400 West 57th Street Awaits Future Renovations and Revival in Hell’s Kitchen

400 West 57th Street, photo by Tectonic

400 West 57th Street is an old architectural gem that stands at the western corner of West 57th Street and Ninth Avenue in the Manhattan neighborhood of Hell’s Kitchen. The eight-story edifice, although worn out and in need of restoration, features a beautiful fenestration of red and white brick masonry, gently bulging bay windows, arched casements, a handsome cornice with one pediment on the northern roofline, and a number of detailed running bonds showing the intricate hand-laid craftsmanship. This was formally called The Windermere but has been left to deteriorate since the end of the 20th century.

A couple of photos from Tectonic show that the site still looks untouched since last summer’s update. The ground-floor doors and windows are still boarded up, while a green construction wall stands along the sidewalk on the northern elevation.

400 West 57th Street, photo by Tectonic

Years of abandonment made the property fall into neglect and disrepair, as it became a place for homeless squatters that have come and gone. The outside was previously covered in scaffolding, which was removed for the first time a few years ago. Political drama and hazy plans for redevelopment are responsible for making the revival of this once nearly forgotten New York relic a slow task.

It’s also unclear what happened to the owners, which YIMBY last reported to have left for Japan. No definitive reports show what will become of the interiors, which are most likely all gutted out at this point. It would be nice to see 400 West 57th Street converted into a mix of residential and affordable living with ground-floor retail at street level.

We still don’t know when work on 400 West 57th Street will be completed.

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TFC Horizon

12 Comments on "400 West 57th Street Awaits Future Renovations and Revival in Hell’s Kitchen"

  1. What is the reputation of New York City? Who knows? I think someone has to answer that there are a lot of tall buildings. Who would dare to deny the truth that exists: Thanks to Michael Young.

  2. David in Bushwick | April 26, 2020 at 7:34 am | Reply

    I remember seeing this building 10 years ago covered in netting and it’s still vacant? It’s time for the City to act. There must be or needs to be a vacant property abandonment law.
    How about the original building become housing for homeless families with a slender tower set way back on top? The new tower housing would help pay for the renovation below and provide badly needed housing for families without a home.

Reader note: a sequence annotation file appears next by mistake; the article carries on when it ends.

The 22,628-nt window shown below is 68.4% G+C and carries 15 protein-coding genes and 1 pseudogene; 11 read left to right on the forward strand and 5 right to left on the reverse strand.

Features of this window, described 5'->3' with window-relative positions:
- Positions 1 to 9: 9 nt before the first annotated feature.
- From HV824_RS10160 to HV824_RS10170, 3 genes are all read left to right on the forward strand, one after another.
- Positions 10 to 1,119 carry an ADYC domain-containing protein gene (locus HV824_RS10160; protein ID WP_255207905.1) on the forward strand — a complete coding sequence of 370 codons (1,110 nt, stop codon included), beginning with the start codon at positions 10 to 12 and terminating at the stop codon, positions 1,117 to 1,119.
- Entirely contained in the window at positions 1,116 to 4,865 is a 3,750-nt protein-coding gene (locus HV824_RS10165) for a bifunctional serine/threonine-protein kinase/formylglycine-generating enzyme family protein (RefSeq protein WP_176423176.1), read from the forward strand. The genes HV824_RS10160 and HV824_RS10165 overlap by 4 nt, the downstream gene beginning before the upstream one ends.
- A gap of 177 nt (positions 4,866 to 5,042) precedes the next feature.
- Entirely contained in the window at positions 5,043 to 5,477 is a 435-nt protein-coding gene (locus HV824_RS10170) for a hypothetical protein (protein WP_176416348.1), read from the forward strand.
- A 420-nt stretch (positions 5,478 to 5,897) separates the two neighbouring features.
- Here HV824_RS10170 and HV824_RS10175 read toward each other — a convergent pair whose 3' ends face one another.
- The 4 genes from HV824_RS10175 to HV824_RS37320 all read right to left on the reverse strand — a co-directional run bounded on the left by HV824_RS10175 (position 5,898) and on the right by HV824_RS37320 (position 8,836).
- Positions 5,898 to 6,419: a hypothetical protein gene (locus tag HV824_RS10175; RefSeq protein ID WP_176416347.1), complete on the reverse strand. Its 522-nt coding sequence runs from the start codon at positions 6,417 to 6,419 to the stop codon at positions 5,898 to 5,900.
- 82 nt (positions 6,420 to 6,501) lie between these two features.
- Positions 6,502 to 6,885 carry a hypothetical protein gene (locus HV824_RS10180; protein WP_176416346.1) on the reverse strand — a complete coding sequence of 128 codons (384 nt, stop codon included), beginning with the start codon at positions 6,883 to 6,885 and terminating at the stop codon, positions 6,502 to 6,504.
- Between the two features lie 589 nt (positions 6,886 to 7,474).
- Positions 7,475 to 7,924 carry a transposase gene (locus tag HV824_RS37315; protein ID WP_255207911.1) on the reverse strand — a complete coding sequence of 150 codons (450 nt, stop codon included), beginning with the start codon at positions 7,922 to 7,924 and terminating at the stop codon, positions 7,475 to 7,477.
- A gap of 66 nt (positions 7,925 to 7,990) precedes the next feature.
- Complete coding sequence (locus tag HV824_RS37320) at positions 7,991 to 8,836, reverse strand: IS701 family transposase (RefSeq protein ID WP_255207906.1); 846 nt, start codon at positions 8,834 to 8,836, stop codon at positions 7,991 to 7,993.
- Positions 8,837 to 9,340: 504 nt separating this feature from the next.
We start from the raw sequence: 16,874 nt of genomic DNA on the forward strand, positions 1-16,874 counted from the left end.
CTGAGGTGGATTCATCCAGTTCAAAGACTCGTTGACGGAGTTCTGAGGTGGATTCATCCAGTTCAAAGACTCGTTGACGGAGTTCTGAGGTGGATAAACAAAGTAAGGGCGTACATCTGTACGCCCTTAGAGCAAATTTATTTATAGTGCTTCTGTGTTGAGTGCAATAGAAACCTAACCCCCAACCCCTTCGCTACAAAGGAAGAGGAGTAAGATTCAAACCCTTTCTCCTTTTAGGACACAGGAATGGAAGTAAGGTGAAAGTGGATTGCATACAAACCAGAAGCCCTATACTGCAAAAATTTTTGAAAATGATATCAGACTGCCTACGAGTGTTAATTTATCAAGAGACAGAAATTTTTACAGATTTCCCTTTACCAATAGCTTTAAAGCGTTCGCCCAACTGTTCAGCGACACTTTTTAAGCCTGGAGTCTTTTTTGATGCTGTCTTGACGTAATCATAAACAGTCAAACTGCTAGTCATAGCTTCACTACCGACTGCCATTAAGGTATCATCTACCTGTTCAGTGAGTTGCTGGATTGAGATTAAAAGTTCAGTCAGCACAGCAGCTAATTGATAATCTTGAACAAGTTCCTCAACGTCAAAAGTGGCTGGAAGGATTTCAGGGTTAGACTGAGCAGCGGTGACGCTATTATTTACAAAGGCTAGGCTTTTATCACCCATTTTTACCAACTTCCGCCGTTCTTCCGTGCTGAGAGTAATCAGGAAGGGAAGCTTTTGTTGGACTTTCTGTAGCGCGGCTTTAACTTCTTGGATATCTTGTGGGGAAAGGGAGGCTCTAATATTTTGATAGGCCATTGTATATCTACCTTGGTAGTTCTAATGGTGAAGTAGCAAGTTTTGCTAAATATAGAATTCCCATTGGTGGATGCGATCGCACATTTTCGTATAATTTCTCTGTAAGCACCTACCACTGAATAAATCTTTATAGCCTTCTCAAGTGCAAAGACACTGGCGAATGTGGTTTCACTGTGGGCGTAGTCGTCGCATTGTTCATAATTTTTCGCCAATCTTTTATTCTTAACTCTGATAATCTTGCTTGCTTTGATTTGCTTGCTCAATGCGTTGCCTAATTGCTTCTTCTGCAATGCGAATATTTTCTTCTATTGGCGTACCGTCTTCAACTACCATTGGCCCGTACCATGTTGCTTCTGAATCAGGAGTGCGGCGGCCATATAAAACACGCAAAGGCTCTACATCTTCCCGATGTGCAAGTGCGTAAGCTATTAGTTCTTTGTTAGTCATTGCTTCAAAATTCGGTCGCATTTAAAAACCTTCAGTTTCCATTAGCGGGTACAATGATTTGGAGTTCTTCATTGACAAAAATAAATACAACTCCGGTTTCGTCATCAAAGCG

3. Alessandra Ruiz | April 26, 2020 at 9:54 am | Reply


  4. I could see this as a small hotel, with retail and restaurant on the ground floor, and perhaps a rooftop lounge and pool?

    Hopefully there are still some period interior architectural detailing left, that haven’t been stripped or vandalized?

    It would be a tragedy to have it continue to deteriorate into something like an episode of
    “Life After People”, or God forbid another Kaufman-Chang
    piece of “crapitecture”!

    $$$ will determine it’s fate! ☹

  5. The scaffolding was only removed about 18 months ago after many many years. I was so excited when it happened thinking it was finally on it’s way to opening back up. It’s a beautiful building and I’m pissed that the owners simply walked away from it. The city should take ownership and finish it or sell it to someone who will make it into affordable housing. It’s a great location.

  6. Look for Stuart and Jay Podolsky as the real owners they can wait out till they get what they want for the community or the dumb city officials

  7. Scott Weinberg | April 26, 2020 at 3:33 pm | Reply

    While it still obviously needs a tremendous amount of work, it looks better now than it has in probably 30+ years. As long as the owners are paying their real estate taxes, not that much the city can do, short of eminent domain, and I really don’t see that (and anyway, the city is not equipped to be the developer. Hopefully some day the owners do decide to either finish or sell.

  8. This building has sat largely empty since the mid-1990’s. I used to live on that block and the original story I heard was that a few tenants stopped the owners plan for redevelopment and refused buy-outs (who knows what was really negotiated). In the late-1990’s there were still a few tenants living there and after I moved away only a few years ago noticed the entire building was then boarded/covered so assume the final tenants moved on. It is a beautiful building and with all the changes in the neighborhood, one should think that there are many possibilities here.

  9. A bldg. like this belongs not only to its present owners but to the city as well. Looks like a lot of affordable housing could be put in there. It should not be allowed to deteriorate further (or until the lot is worth more in 10 yrs. & it can be demolished & replaced w/ a glass box) Take it away from these deadbeats.

  10. Joe the fat guy | April 26, 2020 at 11:41 pm | Reply

    “It’s also unclear what happened to the owners, which YIMBY last reported to have left for Japan.“ YIMBY’s last article, almost 7 years ago, says that the Japanese owner sold the property in 2009.

  11. Great opportunity for Savy NY squatters to score if they can hold out the coming crime wave that’s about to tear through NYC!

  12. Native New Yorker | March 18, 2021 at 10:44 am | Reply

    I hope it’s turns into a nice hotel or condo. I’m as liberal as they come but paid a lot to buy my place at The Sheffield. I would not want it to be affordable housing.

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